Childhood friend knows truth of man’s parentage
Published 8:27 am Friday, December 8, 2023
DEAR ABBY: Forty years ago, a neighborhood boy fathered a child with a neighborhood girl. “Billy” was 17 at the time, and “Becky” was 14 or 15. Both were friends of mine. They were not a steady couple. She liked him, but I feel he used her. I heard that she married an older gentleman who accepted the baby, “Matt,” as his own.
Ten years ago, I found Matt on Facebook. I told him I knew his mother, and he shared her contact information with me. When I called Becky, we enjoyed talking about old times, and I let her know that Billy had passed away. She informed me that her husband had also passed away.
I was surprised when she told me she never told Matt who his biological father was. He was raised believing his biological father was Becky’s husband. I have photographs of Billy, and Matt has an aunt he is unaware of. As tempted as I am to inform him who his father was, I know that is not the right thing to do.
We don’t communicate regularly, but Becky and I are friends on Facebook. I believe she’s having health issues now. Abby, If she passes away, do you think I should let Matt know who his father was, share the photographs and let him know about his aunt? I think I’d want to know. – OLD FRIEND IN CALIFORNIA
DEAR OLD FRIEND: If Becky’s health problems are life-threatening, she’s the person you should consider approaching. The question you should pose is this: Would she want her son to think he’s all alone in the world after she’s gone?
I do not think you should lay this news on Matt after his mother’s death. His parents would not be there to answer his inevitable questions, and he would likely feel hurt and angry that he wasn’t told the truth.
DEAR ABBY: My wife is an active member of her church, whereas I am a non-believer. It is, of course, her right to practice her religion and enjoy belonging to a community of like-minded people. The difficulty stems from the many hours spent every week above and beyond the services, such as prayer sessions, Bible study groups, etc.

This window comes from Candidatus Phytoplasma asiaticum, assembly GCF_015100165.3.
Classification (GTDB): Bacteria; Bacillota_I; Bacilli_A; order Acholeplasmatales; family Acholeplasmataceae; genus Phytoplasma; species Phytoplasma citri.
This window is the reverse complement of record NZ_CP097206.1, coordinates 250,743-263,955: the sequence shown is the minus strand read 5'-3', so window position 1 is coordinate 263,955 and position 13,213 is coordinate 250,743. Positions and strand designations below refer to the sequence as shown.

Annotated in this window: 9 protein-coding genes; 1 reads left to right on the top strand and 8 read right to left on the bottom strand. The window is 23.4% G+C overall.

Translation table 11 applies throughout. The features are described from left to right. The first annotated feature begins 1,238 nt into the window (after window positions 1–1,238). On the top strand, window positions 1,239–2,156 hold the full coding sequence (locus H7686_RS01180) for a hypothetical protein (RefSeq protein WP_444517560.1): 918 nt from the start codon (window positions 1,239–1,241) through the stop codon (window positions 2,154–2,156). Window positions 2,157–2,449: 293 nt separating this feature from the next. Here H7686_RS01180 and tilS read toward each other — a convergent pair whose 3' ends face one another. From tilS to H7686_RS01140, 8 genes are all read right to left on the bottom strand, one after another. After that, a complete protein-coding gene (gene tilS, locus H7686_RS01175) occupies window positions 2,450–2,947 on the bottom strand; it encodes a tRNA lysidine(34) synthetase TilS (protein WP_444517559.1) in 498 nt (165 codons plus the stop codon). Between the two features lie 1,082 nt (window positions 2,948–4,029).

I have begun to resent her heavy involvement in church administration that has nothing to do with worship, and the resulting lack of spontaneity in our relationship. To plan an activity or vacation, she needs at least two months’ notice because of her never-ending, self-imposed commitments. This has increased over the years.
We have a large circle of friends, and our marriage has no other major issues. We try to find a balance, but it’s not easy. What advice do you have for us? – FAITHLESS IN FRANCE
DEAR FAITHLESS: Does your wife realize you are so upset about the imbalance in her relationship to the church and to YOU that you wrote to an advice columnist for help? By all means, tell her. The two of you are overdue for a serious discussion about the way she budgets her time, since you feel cheated. Begin that conversation now and, if necessary, involve a mediator.
Dear Abby is written by Abigail Van Buren, also known as Jeanne Phillips, and was founded by her mother, Pauline Phillips. Contact Dear Abby at www.DearAbby.com or P.O. Box 69440, Los Angeles, CA 90069.
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